Before the season started, Bergeron talked about how the injury and his time away from the game taught him to appreciate what he has, how much loves what he does. Since his return, he relishes the moments he was without for so long, the feeling of contributing and being part of the group.
"The feeling after a game [when you've contributed]," Bergeron said. "That satisfaction that it brings to you and your teammates, just being happy with the way you played."
Not far from Bergeron's dressing-room stall at TD Banknorth Garden, Fernandez has enlisted the help of a number of Bruins staff to help retrieve the tickets.
For the Montreal native, the first quarter of the season has answered many of the questions that plagued him before the start of training camp.
After playing in just four games last season and missing the last couple of months of the 2006-07 campaign with recurring knee problems, Fernandez began this season haunted by the unknown.
Was he still an NHL netminder?
Slowly but surely, the answer has revealed itself unequivocally: yes.
Fernandez is 5-1-1 with a respectable 2.55 goals-against average and .910 save percentage. He has won his past four starts and hasn't lost in regulation in six straight (5-0-1).
There is a small amount of restriction in his range of movement in the surgically repaired left knee, but nothing compared to what it was before.
"Now I've got two legs that work," Fernandez said. "Now it's easier to put it in the back of your mind. I've got other stuff to worry about, like getting my game back."
He notices incremental steps forward in his game. His ability to pick up pucks through a screen has improved, and so has his agility. He feels lighter on his feet, and his ability to make routine saves (and not feel like he got away with something) has also grown.
"Little things creeping back that I used to take for granted," Fernandez said. "These are things you lose when you're for out a long time. It's been kind of rough, you know. I'm not going to say it's been easy."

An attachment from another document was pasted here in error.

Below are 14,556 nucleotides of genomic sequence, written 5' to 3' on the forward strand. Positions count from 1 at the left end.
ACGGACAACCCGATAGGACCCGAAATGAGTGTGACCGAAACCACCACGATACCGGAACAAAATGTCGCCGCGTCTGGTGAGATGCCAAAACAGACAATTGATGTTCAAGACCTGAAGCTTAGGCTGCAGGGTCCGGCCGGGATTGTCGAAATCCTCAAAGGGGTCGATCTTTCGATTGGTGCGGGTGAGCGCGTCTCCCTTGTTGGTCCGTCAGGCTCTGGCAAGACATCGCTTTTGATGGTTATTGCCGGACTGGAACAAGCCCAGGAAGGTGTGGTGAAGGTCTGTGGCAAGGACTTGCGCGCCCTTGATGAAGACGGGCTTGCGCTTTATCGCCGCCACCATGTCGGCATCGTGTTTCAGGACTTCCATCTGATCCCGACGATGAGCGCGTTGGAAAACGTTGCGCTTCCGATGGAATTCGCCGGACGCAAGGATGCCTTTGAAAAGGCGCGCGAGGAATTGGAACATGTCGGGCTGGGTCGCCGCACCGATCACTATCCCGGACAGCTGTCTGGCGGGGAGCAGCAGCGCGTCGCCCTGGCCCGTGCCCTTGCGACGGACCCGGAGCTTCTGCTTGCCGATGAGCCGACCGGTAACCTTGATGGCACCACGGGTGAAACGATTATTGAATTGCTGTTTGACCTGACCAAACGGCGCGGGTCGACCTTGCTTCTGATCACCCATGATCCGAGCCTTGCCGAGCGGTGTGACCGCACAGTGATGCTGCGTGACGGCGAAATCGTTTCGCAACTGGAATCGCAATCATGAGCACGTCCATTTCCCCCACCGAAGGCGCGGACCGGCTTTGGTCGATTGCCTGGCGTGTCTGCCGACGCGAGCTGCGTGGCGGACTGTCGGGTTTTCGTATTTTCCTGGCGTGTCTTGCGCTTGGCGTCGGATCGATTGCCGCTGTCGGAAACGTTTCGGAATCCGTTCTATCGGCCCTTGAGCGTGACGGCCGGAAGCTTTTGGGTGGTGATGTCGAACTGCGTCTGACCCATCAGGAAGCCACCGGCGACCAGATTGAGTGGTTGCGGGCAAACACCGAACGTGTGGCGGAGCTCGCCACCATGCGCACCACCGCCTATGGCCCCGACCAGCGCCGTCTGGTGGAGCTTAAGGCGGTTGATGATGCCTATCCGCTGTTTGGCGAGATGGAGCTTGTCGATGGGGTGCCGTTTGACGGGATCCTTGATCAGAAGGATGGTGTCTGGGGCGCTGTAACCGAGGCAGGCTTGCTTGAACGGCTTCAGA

But as much as Fernandez is slowly answering questions about his place in the game, those unknowns are giving way to more uncertainty and bigger-picture questions. The better he plays, the more uncertain his future in Boston becomes.
The 34-year-old shared the 2007 William M. Jennings Trophy (for the NHL's best goals-against average) with Niklas Backstrom when both were in Minnesota, and Fernandez will become an unrestricted free agent in July. Bruins starter Tim Thomas leads the NHL in GAA and save percentage, and prospect Tuukka Rask is waiting in the wings for a chance to establish himself as an NHL netminder.
Fernandez's play has given Chiarelli more options as the season progresses.
With top netminders like Roberto Luongo and Martin Brodeur on the long-term shelf, there is a market for a goaltender who can provide quality NHL starts. Teams will be looking for goaltending depth as the playoffs approach.
It doesn't mean Fernandez will be dealt for certain. There's also the attractive prospect of heading into the playoffs, possibly as a top seed, with two capable, veteran netminders backstopping a Bruins team that suddenly looks built for a long playoff run.
Fernandez understands all of the permutations that float on the horizon.
"I'm not stupid," he said. "A million things can happen between now and the end of the season, between now and the summer. Whatever happens next year are the least of my problems."
The best part? "Those are decisions I don't have to make. Thank God."
Meanwhile, the Bruins' staff reports Fernandez was successful in retrieving his erstwhile tickets.
And so, the journey continues ...
Scott Burnside covers the NHL for ESPN.com.